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Basic Steps in Mississippi Estate Planning

It is vitally important that adults give estate planning careful consideration. Proper planning allows your loved ones to sidestep expensive, protracted legal controversies and helps ensure that your final wishes are followed. Most states have similar laws governing estates, though Mississippi law does differ in various details.

Compiling a Will

Your will is a compilation of written instructions that provide directions as to how you want your estate distributed. If you have minor children, the document should address their care and guardianship. Couples occasionally write reciprocal wills that mirror one another. Your will should designate an executor, the individual who will be legally responsible for ensuring that debts are paid and assets are distributed according to your instructions. Generally, Mississippi law requires wills to have two witnesses. State law does recognize unwitnessed holographic, or handwritten, wills but these often take longer to validate because a judge must verify the signature. Hiring an attorney to thoroughly review your will ensures that it is legally solid and correctly phrased so it will accomplish your goals. Mississippi intestacy laws determine how estates are distributed for individuals who die without leaving valid wills.

Probate

Even if you do create a valid will, your estate will have to go through the probate process to ensure that your debts and taxes are settled, and assets are distributed. You can eliminate some of the time and expense your loved ones are required to put forth by taking estate planning actions such as creating trusts, transferring property, and establishing joint ownership while you are alive. Mississippi is divided into twenty Chancery Court Districts created to facilitate probate matters.

Power of Attorney

Granting an individual power of attorney allows that person to take care of your affairs if you are unable to do so, though how much power to allow is an individual decision. The power of attorney document can be limited, confining its scope to handling routine financial matters, or far-reaching, allowing assets to be sold or purchased. Either way, make sure that the individual you appoint is informed about the philosophy you adhere to when conducting business.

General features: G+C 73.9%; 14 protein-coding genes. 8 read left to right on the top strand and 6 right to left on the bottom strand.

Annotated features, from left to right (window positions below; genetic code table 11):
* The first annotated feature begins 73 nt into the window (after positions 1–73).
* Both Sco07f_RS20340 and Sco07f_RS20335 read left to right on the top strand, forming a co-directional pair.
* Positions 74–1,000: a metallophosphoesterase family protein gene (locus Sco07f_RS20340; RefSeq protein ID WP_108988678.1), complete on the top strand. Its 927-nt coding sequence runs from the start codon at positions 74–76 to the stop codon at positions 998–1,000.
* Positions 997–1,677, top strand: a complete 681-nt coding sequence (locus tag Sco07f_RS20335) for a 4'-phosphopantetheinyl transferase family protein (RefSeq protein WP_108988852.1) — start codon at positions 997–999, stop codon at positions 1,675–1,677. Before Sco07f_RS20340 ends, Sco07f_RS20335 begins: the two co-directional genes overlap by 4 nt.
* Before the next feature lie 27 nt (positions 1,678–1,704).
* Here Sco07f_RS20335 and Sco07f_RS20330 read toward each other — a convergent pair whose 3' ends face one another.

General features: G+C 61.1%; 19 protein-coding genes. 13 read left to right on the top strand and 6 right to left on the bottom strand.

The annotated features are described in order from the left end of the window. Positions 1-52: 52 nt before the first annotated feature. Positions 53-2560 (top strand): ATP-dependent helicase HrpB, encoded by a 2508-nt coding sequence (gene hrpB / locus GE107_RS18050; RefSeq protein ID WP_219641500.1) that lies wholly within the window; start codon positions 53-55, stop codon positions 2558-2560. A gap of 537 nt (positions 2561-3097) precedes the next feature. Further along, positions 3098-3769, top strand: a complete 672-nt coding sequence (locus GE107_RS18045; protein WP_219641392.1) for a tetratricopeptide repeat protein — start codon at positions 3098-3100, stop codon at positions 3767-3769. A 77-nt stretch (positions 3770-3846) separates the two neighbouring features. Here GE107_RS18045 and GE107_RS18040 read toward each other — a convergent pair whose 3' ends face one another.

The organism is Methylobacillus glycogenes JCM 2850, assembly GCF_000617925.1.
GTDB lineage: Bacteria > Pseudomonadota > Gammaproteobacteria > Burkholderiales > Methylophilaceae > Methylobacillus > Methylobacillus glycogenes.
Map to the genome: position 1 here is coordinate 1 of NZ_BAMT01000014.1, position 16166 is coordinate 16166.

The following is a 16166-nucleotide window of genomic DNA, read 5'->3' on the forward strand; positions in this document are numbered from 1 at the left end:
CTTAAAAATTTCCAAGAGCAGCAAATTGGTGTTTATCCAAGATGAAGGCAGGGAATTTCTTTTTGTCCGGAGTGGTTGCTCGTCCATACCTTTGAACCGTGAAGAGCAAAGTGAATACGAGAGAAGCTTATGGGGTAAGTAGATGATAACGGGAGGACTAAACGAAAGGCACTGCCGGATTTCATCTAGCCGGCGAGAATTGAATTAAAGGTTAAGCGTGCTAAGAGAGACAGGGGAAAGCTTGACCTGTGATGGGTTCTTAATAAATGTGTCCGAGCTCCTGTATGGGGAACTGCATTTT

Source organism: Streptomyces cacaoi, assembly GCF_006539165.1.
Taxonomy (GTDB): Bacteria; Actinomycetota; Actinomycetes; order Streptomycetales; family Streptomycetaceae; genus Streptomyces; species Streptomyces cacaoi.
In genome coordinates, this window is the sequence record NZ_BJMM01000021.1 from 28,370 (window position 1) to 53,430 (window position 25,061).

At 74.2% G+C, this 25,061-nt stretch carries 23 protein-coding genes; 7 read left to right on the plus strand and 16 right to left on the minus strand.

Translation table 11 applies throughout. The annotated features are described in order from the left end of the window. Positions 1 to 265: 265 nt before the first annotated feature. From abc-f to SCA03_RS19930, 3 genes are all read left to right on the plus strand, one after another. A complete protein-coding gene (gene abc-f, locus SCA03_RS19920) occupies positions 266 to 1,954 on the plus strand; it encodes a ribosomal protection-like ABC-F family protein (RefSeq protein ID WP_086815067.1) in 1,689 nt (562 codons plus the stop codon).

Health Care Decisions

You can also create a medical power of attorney naming someone to make healthcare decisions if you are incapacitated. Legal arrangements that allow decisions to be made about your health care if you are unable to make them for yourself are known as advance directives. Mississippi recognizes two types of advance directives: A living will outlining what medical measures you want and under what circumstances and naming a health-care surrogate who will make decisions if you are incapacitated.

Funeral Arrangements

Your will or letter of final instructions should enumerate funeral wishes; cremation, burial, or donating your body for research are among several options. Inform loved ones of your decision if you have registered as an organ donor. Some people make prepaid funeral arrangements to help loved ones, but controversies have arisen when funeral homes have ceased operations or payments have not accounted for inflation.

Other Considerations

Unless your assets are valued at more than $5 million, it will not be necessary for you to address federal estate taxes; Mississippi estate taxes are assessed on assets in excess of $1 million. If you are the proprietor of a small business, creating a succession plan will allow smooth operations to continue after your death. A life insurance policy can help a surviving spouse by temporarily replacing lost income. You can write provisions into your will that ensure your pets are cared for.

This article is a general overview of estate planning. Contact a Mississippi estate planning attorney if you have questions concerning your specific situation.

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